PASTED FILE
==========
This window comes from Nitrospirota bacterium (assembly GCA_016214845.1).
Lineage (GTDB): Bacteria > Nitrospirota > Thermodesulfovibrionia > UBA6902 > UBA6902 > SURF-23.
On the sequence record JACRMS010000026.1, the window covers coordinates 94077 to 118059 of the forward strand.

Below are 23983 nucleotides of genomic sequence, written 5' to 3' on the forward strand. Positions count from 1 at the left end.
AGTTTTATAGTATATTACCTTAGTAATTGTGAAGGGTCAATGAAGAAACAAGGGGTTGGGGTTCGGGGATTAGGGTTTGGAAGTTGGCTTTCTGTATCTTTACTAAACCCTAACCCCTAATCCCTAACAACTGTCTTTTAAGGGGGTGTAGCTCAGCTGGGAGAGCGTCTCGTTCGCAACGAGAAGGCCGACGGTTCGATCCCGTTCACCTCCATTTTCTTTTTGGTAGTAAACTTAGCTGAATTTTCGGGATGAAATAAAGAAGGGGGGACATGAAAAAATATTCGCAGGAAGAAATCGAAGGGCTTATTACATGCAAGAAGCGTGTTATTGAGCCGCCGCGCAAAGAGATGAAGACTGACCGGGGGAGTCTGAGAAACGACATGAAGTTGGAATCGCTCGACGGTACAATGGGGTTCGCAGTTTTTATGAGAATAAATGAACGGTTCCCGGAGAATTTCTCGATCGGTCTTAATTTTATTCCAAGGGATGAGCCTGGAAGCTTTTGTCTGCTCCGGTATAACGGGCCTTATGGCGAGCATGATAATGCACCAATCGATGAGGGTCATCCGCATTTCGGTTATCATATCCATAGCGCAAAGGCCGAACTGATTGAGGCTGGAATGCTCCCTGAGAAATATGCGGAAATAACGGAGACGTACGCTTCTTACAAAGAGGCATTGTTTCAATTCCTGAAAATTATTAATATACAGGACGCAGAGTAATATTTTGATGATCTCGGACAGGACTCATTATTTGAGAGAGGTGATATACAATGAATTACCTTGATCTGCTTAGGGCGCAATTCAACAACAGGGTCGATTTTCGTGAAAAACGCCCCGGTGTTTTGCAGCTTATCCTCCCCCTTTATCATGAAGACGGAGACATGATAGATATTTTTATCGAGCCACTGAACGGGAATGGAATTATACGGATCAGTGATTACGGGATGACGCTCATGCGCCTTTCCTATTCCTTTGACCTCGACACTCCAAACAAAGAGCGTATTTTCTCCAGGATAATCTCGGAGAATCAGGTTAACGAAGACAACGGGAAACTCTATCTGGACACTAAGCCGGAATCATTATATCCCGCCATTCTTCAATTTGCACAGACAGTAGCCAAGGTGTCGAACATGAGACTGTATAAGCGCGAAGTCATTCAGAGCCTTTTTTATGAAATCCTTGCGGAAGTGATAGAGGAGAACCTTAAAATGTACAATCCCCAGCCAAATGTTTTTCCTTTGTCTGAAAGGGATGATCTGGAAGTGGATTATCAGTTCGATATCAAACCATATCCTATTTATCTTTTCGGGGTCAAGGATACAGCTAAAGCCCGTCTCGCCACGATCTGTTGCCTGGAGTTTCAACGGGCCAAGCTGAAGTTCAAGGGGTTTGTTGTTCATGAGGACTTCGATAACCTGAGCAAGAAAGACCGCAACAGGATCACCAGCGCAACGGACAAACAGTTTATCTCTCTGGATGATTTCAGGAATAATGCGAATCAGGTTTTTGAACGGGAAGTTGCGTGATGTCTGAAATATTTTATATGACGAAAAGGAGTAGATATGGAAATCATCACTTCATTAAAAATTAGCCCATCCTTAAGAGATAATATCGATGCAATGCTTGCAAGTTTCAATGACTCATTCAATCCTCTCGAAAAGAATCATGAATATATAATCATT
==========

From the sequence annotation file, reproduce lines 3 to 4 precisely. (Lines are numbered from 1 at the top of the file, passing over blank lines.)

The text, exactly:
On the sequence record JACRMS010000026.1, the window covers coordinates 94077 to 118059 of the forward strand.

Below are 23983 nucleotides of genomic sequence, written 5' to 3' on the forward strand. Positions count from 1 at the left end.